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  1. null (Ed.)
    Explainability has emerged as a critical AI research objective, but the breadth of proposed methods and application domains suggest that criteria for explanation vary greatly. In particular, what counts as a good explanation, and what kinds of explanation are computationally feasible, has become trickier in light of oqaque “black box” systems such as deep neural networks. Explanation in such cases has drifted from what many philosophers stipulated as having to involve deductive and causal principles to mere “interpretation,” which approximates what happened in the target system to varying degrees. However, such post hoc constructed rationalizations are highly problematic for social robots that operate interactively in spaces shared with humans. For in such social contexts, explanations of behavior, and, in particular, justifications for violations of expected behavior, should make reference to socially accepted principles and norms. In this article, we show how a social robot’s actions can face explanatory demands for how it came to act on its decision, what goals, tasks, or purposes its design had those actions pursue and what norms or social constraints the system recognizes in the course of its action. As a result, we argue that explanations for social robots will need to be accurate representations of the system’s operation along causal, purposive, and justificatory lines. These explanations will need to generate appropriate references to principles and norms—explanations based on mere “interpretability” will ultimately fail to connect the robot’s behaviors to its appropriate determinants. We then lay out the foundations for a cognitive robotic architecture for HRI, together with particular component algorithms, for generating explanations and engaging in justificatory dialogues with human interactants. Such explanations track the robot’s actual decision-making and behavior, which themselves are determined by normative principles the robot can describe and use for justifications.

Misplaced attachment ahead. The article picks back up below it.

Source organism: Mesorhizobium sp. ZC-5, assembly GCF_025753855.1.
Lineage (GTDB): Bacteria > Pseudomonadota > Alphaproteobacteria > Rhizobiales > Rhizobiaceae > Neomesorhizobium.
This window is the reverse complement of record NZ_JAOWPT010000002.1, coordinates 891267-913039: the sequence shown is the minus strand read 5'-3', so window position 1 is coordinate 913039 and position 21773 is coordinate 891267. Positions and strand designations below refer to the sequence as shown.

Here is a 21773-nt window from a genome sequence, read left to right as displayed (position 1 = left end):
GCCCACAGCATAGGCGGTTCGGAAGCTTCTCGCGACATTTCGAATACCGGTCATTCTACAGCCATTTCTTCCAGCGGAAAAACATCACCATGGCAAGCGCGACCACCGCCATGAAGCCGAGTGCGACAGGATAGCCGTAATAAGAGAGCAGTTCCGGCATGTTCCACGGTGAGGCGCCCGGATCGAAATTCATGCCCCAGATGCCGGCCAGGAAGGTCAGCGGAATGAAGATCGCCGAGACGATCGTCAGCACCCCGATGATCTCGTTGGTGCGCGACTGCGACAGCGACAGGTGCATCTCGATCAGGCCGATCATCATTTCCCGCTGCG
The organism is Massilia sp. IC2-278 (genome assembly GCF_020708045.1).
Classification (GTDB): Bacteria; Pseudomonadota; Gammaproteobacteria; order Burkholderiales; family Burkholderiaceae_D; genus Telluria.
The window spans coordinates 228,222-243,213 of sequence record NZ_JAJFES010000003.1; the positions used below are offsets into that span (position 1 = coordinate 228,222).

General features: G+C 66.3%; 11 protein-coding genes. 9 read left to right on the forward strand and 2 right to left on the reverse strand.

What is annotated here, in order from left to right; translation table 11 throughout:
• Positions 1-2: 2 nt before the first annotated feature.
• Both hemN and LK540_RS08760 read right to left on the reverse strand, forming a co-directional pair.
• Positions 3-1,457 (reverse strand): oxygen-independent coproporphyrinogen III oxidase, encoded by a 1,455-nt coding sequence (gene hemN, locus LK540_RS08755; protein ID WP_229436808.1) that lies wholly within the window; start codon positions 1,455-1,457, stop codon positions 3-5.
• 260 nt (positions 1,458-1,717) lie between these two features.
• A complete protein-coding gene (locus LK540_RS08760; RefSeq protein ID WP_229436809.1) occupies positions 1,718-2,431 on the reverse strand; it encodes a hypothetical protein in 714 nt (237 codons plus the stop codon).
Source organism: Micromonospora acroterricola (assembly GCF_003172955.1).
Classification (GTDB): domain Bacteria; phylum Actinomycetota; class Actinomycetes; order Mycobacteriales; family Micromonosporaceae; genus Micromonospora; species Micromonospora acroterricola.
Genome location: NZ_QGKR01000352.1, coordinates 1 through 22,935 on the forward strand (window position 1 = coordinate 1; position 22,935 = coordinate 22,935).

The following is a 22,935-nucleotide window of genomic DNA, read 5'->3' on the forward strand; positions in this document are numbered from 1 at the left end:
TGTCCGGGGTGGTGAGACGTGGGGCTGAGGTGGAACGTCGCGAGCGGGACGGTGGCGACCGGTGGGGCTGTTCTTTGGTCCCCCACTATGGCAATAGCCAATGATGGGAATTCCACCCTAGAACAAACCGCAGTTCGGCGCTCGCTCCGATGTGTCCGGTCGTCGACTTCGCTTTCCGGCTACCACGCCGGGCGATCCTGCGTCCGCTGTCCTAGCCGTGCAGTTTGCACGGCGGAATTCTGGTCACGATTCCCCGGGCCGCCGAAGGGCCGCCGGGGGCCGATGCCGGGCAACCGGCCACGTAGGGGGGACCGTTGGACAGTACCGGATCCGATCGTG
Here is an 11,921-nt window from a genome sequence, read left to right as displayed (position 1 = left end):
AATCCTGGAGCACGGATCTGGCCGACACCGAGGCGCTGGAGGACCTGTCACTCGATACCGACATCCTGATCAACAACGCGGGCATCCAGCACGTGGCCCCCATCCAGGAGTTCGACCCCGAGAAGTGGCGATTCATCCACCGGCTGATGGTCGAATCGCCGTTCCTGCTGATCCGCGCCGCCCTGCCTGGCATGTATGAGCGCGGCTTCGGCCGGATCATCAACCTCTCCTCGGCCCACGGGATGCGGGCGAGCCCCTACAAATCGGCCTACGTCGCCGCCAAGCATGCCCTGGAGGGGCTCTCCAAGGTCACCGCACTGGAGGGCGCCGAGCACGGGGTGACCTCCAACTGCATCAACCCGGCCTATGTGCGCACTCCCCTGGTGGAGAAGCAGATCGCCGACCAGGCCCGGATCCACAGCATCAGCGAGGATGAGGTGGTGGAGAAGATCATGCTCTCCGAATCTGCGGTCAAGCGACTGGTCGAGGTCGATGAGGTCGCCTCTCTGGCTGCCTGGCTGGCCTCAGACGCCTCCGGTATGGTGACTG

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  2. Symbolic planning models allow decision-making agents to sequence actions in arbitrary ways to achieve a variety of goals in dynamic domains. However, they are typically handcrafted and tend to require precise formulations that are not robust to human error. Reinforcement learning (RL) approaches do not require such models, and instead learn domain dynamics by exploring the environment and collecting rewards. However, RL approaches tend to require millions of episodes of experience and often learn policies that are not easily transferable to other tasks. In this paper, we address one aspect of the open problem of integrating these approaches: how can decision-making agents resolve discrepancies in their symbolic planning models while attempting to accomplish goals? We propose an integrated framework named SPOTTER that uses RL to augment and support ("spot") a planning agent by discovering new operators needed by the agent to accomplish goals that are initially unreachable for the agent. SPOTTER outperforms pure-RL approaches while also discovering transferable symbolic knowledge and does not require supervision, successful plan traces or any a priori knowledge about the missing planning operator. 
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  3. null (Ed.)